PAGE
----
Setting a goal of practicing holistic well-being does take some discipline. For example, I made a pledge to myself to keep my house organized and free of clutter. That takes a lot of work! It seems that we get so involved in making a living, being a good employee, and meeting institutional goals that we forget to take care of ourselves. Now, all this sounds like I’m an expert at such things, I do teach about holistic well-being, but that means that I practice such things, and “practice makes perfect” as the saying goes. That’s the best we can do, and our best needs to be enough for us. That does not mean that we’ve reached a pinnacle. It’s just means that we keep trying. I saw a quote on practice the other day. The gist of it was that someone had asked the great cellist, Pablo Casals about his daily practicing at the age of 90 years. “After a stellar career and now at the age of 90, why do you practice the cello for the minimum of six hours per day?” Casals answered, “Because I think I am seeing progress.” Humans are not perfect. We work toward perfects, but perhaps too much, I wonder? I want to be the best for the world not the best in the world!

Thank you for reading.

Eating Together – At a Distance

I took the “featured image” as “The Guys” began an evening fishing trip on Chautauqua Lake in Western New York, not far from Lake Erie. My memories of floating in that lake on my back with my head submerged just enough to shut out the sounds of the world with only my breathing noticeable, is one of my most healing experiences – ever. This photo, taken with my cell phone, illustrates the colors of peace and serenity at a time that I needed it most, having lost our daughter six months earlier that year, 2016.

Here we live in 2020 during a pandemic. We continue to stay connected with friends and family through calls, virtual meetings, and occasional visits to the back deck. I admit, my usual practice was to invite large gatherings for food, stories, drinks, music, and such. I love to be around people!

Sorry about the random pictures! I’m trying to get used to the “new” format of WordPress! Not sure I like it.

As we navigate the new way of being in community, with others, the onus falls on each of us to practice safe distances. Rather than abandon my social life, I continue to look for ways to engage with my friends, families, and others by opting for outdoor interactions with no more than two to three people. We can be at a safe distance on my back deck or my front patio that way.

Serving food can be a challenge. How can I assure the visitors to my deck for patio that I am practicing safe hygiene practices in my kitchen? I wash my hands, a lot!, and wear a mask when preparing food to share. Also, I use plates fresh from the dishwasher! Instead of my usual cloth napkins, I use paper napkins.

I went to a birthday party last June. My friend staged the party on her concrete driveway. Each of us provided our own chairs, dinner services, drink, snacks, and glasses or cups. The friend provided cakes from a professional caterer. It was a great time for people who were feeling isolated. Look at the cakes.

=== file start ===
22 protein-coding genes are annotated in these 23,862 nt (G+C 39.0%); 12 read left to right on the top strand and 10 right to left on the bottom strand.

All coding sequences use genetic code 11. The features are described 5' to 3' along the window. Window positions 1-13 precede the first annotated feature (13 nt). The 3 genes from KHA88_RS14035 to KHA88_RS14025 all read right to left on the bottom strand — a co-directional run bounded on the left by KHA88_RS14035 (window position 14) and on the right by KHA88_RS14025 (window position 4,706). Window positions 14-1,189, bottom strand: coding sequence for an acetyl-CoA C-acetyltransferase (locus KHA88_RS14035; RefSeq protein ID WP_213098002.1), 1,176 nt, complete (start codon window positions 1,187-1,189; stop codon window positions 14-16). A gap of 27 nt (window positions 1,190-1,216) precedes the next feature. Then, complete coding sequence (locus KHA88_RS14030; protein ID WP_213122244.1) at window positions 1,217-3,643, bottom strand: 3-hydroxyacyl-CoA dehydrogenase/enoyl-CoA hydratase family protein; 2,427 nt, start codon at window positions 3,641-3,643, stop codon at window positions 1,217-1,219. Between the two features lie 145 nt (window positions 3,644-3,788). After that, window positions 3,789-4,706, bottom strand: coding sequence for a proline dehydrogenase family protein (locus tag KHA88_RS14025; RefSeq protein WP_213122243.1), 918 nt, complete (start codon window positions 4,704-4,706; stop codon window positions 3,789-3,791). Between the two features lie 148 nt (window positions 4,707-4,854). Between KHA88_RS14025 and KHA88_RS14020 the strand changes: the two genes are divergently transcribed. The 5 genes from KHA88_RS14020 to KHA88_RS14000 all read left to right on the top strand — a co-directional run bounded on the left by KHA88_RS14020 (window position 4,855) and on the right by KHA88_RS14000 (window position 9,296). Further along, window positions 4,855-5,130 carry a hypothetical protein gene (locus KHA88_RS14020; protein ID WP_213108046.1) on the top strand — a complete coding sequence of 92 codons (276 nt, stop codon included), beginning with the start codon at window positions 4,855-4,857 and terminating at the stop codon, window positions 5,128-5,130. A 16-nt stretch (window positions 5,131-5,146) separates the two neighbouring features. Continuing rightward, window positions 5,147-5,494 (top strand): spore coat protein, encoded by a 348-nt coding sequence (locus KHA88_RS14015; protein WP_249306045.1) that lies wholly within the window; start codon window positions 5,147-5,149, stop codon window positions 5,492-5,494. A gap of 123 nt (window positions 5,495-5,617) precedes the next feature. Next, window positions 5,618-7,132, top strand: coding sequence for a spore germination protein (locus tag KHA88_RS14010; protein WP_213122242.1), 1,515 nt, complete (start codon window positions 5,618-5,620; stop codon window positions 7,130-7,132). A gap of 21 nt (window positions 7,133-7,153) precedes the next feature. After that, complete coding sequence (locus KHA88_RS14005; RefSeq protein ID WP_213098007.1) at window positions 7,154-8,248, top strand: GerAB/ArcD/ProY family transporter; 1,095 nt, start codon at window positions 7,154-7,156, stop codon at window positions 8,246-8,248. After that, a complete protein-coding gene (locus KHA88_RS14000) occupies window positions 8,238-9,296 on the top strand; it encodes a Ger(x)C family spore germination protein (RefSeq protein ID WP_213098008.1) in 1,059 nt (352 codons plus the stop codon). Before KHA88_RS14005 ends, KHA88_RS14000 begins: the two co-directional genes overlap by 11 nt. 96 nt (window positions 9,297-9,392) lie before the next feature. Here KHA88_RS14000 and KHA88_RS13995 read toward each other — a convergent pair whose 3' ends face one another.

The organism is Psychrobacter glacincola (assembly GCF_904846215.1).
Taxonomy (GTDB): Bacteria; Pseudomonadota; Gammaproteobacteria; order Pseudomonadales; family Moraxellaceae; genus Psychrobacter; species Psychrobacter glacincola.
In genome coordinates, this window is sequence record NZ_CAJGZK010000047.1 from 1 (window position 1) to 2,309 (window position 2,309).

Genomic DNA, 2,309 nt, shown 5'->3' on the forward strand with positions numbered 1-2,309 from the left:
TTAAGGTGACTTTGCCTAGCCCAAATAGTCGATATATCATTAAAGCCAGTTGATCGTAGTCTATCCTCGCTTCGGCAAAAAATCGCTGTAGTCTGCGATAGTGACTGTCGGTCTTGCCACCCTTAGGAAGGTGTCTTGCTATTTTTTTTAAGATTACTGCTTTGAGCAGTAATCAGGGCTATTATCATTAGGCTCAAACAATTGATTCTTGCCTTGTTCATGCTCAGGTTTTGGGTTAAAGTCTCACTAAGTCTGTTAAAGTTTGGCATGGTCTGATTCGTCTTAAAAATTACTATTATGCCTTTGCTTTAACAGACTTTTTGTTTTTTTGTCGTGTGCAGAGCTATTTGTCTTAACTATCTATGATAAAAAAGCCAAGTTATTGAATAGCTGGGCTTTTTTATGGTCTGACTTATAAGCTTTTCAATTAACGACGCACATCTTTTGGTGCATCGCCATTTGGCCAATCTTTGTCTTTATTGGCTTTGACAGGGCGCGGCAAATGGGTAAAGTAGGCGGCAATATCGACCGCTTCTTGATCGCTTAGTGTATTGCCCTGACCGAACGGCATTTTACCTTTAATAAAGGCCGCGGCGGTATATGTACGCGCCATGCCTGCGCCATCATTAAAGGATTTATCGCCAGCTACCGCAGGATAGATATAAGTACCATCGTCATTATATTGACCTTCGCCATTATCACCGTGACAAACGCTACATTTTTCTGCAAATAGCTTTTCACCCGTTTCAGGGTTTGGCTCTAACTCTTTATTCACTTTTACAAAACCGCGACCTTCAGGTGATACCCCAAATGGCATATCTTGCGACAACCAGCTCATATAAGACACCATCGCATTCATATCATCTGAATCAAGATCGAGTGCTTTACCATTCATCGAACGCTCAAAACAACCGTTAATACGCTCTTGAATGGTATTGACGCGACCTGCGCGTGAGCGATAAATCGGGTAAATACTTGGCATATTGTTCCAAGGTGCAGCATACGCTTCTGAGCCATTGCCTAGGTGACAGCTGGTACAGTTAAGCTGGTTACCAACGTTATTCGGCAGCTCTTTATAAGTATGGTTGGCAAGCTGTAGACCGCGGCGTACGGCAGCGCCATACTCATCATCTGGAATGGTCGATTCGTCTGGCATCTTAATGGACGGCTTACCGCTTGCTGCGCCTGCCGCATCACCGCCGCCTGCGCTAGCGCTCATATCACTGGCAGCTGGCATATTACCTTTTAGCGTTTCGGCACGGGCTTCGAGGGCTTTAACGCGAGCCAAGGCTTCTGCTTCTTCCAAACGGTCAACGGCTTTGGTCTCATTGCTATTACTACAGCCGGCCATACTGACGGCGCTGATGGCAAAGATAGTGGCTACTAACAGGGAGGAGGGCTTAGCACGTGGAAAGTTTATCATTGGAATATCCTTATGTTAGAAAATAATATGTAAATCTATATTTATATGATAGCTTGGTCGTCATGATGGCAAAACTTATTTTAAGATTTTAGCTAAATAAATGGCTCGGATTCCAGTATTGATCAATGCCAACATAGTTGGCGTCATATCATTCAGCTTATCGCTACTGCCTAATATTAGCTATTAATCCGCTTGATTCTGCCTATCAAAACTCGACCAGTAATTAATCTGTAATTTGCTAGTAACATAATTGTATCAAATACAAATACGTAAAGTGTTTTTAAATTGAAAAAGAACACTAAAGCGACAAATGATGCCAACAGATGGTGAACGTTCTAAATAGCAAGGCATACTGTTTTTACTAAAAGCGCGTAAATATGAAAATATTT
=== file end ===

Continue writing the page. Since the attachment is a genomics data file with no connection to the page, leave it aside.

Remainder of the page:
I thought the distancing for the party demonstrated a rather safe way to interact. There were face masks worn, though the picture shows none. Notice the chalk markings to indicate six feet!

In the meantime, we must be creative to keep our connections with one another without exposing ourselves and others to the COVID-19 virus.

So, what have I cooked lately?

Experimenting in the kitchen, especially during this pandemic, gives me great pleasure. Sure, we like to eat, and we have to find ways to make our meals fun, even if we change places where we take our meal. We like the patio in the front of the house for breakfast. We sit with our hibiscus with our morning eggs and coffee (or whatever else we’re having that morning!). In the evening, we sit on the back deck. We enjoy watching the birds, listening to the sounds of the evening: birds chirping, cicadas making that familiar crackling known as crepitation, and dogs barking. Interestingly, if you listen closely, you hear the hum of car engines, children emoting, and leaves rustling. What a better way to take a meal.

The experiments in the kitchen still surprise me. Nine times out of 10, they are tasty and fun. We have a great Thai food restaurant. My favorite dish is basil fried rice. It’s almost too hot with Thai chilies, even when I order “mild.” I have made the rice at home. The one thing that I’ve not done well is topping the fried rice with the egg that’s been “poached” in about three inches of hot oil. The egg white comes out crispy crunchy while the yolk stays runny and creamy!

Based on my tasting and listing what I think are the ingredients:

1 big bunch of fresh basil, one quarter of an onion, two cloves fresh garlic, one or two Thai or other hot chilies, one-half red pepper, all sauteed in sesame oil on medium high heat. Once the vegetables have properly sweated, add a bit of fish sauce and frozen green beans or peas and carrots. Now add the rice and fry some more with added soy sauce. Top it with a poached egg or fry it in butter, over-easy. The extra flavor from the restaurant comes from “poaching” (actually deep fat frying) the egg in hot oil. The egg should only be in the hot, deep oil less than one minute. The egg pictured here was steamed in butter, and I let it get a little crispy on the bottom.

We enjoyed it very much.

Thank you for reading me.